From lapis lazuli to ultramarine blue: Investigating Cennino Cennini's recipe using sulfur K-edge XANES

Monica Ganio*, Emeline S. Pouyet, Samuel M. Webb, Catherine M. Schmidt Patterson, Marc S. Walton

*Corresponding author for this work

Research output: Contribution to journalArticlepeer-review

9 Scopus citations


As one of the most desired and expensive artists' materials throughout history, there has long been interest in studying natural lapis lazuli. The traditional method of extracting the blue component, lazurite, from lapis lazuli, as outlined in Cennini's Il Libro dell'Arte, involves a lengthy purification process: (1) finely grind the rock; (2) mix with pine rosin, gum mastic, and beeswax; (3) massage in water to collect the lazurite. Repeating the process produces several grades of the pigment, typically referred to as ultramarine blue. Here, we investigate the sulfur environment within the aluminosilicate framework of lazurite during its extraction from lapis lazuli. The sulfur XANES fingerprint from samples taken at the different stages in Cennini's extraction method were examined. All spectra contain a strong absorption peak at 2483 eV, attributable to sulfate present in the lazurite structure. However, intensity variations appear in the broad envelope of peaks between 2470 and 2475 eV and the pre-peak at 2469.1 eV, indicating a variation in the content of trisulfur (S3-) radicals. By studying the effect of each step of Cennini's process, this study elucidates the changes occurring during the extraction and the variability within different grades of the precious coloring material. The increasing application of XANES to the study of artist's materials and works of art motivated extending the research to assess the possibility of X-ray induced damage. Direct comparison of micro-focused and unfocused beam experiments suggests an increase of the S3- radicals with prolonged exposure. Analysis indicates that induced damage follows first-order kinetics, providing a first assessment on the acceptable amount of radiation exposure to define the optimal acquisition parameters to allow safe analyses of lapis lazuli and ultramarine pigments.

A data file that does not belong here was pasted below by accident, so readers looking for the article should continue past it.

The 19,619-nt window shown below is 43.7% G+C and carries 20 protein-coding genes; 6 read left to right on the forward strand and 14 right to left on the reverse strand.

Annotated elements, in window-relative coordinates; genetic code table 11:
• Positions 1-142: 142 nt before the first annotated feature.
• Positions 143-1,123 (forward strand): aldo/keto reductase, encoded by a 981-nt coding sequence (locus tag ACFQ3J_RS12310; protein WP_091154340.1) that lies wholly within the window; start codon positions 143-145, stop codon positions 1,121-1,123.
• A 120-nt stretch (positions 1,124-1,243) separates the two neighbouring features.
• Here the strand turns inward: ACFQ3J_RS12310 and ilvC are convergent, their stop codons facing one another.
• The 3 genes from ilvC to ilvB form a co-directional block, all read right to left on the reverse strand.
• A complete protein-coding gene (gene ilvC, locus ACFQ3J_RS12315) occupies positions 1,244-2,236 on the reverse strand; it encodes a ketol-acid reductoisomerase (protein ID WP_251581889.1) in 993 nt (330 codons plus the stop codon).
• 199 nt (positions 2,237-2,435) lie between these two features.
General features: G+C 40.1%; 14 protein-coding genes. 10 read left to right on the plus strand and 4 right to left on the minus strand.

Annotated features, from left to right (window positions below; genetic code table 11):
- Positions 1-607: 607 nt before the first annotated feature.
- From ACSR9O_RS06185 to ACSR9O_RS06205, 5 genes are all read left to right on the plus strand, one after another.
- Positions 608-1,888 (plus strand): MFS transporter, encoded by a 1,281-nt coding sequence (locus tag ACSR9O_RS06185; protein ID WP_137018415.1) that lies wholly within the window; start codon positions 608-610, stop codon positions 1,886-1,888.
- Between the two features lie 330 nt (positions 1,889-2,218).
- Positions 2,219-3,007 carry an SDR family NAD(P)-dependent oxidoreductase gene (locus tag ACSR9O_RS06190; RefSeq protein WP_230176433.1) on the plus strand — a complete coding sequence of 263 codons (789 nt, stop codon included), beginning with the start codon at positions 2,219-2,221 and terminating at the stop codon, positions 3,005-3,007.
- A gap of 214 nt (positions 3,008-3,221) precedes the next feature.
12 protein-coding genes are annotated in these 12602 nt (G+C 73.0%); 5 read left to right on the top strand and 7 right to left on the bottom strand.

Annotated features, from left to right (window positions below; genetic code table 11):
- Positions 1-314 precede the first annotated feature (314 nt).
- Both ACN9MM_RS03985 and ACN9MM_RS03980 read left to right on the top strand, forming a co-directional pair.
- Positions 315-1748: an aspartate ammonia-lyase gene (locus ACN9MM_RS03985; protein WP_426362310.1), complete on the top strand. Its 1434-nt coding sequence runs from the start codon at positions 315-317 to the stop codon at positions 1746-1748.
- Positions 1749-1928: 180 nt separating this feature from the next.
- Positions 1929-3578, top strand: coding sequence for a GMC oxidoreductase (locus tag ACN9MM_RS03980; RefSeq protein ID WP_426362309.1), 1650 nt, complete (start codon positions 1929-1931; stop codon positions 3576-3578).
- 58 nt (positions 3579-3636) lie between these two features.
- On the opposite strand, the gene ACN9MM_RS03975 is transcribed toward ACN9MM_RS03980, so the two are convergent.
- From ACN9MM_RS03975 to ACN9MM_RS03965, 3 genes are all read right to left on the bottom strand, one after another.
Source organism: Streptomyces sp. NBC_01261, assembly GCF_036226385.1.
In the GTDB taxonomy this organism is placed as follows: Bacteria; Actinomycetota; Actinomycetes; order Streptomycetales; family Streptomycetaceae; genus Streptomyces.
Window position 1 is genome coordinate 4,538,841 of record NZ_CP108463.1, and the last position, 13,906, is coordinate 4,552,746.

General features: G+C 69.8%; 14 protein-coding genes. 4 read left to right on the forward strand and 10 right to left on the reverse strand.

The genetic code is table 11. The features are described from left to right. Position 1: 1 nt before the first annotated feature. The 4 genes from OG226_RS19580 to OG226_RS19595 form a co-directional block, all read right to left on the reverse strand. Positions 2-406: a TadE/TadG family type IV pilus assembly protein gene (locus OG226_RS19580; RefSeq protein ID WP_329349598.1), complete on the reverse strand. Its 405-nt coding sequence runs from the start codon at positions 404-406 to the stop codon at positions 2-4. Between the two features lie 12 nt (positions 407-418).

Original languageEnglish (US)
Pages (from-to)463-475
Number of pages13
JournalPure and Applied Chemistry
Issue number3
StatePublished - Feb 23 2018


  • Cennino Cennini
  • ChemCultHerit
  • Lapis lazuli
  • Radiation damage
  • Ultramarine

ASJC Scopus subject areas

  • Chemistry(all)
  • Chemical Engineering(all)

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